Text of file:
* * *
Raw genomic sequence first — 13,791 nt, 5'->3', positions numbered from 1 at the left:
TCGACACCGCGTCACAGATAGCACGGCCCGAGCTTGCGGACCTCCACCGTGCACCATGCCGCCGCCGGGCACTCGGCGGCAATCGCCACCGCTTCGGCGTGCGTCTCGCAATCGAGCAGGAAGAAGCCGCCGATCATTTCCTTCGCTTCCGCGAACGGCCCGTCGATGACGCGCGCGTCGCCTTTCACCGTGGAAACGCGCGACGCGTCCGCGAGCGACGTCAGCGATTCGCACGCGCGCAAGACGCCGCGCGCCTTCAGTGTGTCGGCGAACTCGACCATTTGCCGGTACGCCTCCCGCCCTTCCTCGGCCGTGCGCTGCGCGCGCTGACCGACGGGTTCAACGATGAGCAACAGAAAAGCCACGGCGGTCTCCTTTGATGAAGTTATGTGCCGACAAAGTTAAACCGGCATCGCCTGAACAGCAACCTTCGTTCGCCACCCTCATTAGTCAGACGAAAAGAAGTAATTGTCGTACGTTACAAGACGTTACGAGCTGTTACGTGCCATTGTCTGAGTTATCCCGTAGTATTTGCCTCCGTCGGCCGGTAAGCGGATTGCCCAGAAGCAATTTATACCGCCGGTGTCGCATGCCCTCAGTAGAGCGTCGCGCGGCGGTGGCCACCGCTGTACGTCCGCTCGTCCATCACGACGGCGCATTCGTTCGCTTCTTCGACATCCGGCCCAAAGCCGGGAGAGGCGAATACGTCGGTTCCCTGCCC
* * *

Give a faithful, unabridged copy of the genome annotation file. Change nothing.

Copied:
Raw genomic sequence first — 13,791 nt, 5'->3', positions numbered from 1 at the left:
TCGACACCGCGTCACAGATAGCACGGCCCGAGCTTGCGGACCTCCACCGTGCACCATGCCGCCGCCGGGCACTCGGCGGCAATCGCCACCGCTTCGGCGTGCGTCTCGCAATCGAGCAGGAAGAAGCCGCCGATCATTTCCTTCGCTTCCGCGAACGGCCCGTCGATGACGCGCGCGTCGCCTTTCACCGTGGAAACGCGCGACGCGTCCGCGAGCGACGTCAGCGATTCGCACGCGCGCAAGACGCCGCGCGCCTTCAGTGTGTCGGCGAACTCGACCATTTGCCGGTACGCCTCCCGCCCTTCCTCGGCCGTGCGCTGCGCGCGCTGACCGACGGGTTCAACGATGAGCAACAGAAAAGCCACGGCGGTCTCCTTTGATGAAGTTATGTGCCGACAAAGTTAAACCGGCATCGCCTGAACAGCAACCTTCGTTCGCCACCCTCATTAGTCAGACGAAAAGAAGTAATTGTCGTACGTTACAAGACGTTACGAGCTGTTACGTGCCATTGTCTGAGTTATCCCGTAGTATTTGCCTCCGTCGGCCGGTAAGCGGATTGCCCAGAAGCAATTTATACCGCCGGTGTCGCATGCCCTCAGTAGAGCGTCGCGCGGCGGTGGCCACCGCTGTACGTCCGCTCGTCCATCACGACGGCGCATTCGTTCGCTTCTTCGACATCCGGCCCAAAGCCGGGAGAGGCGAATACGTCGGTTCCCTGCCC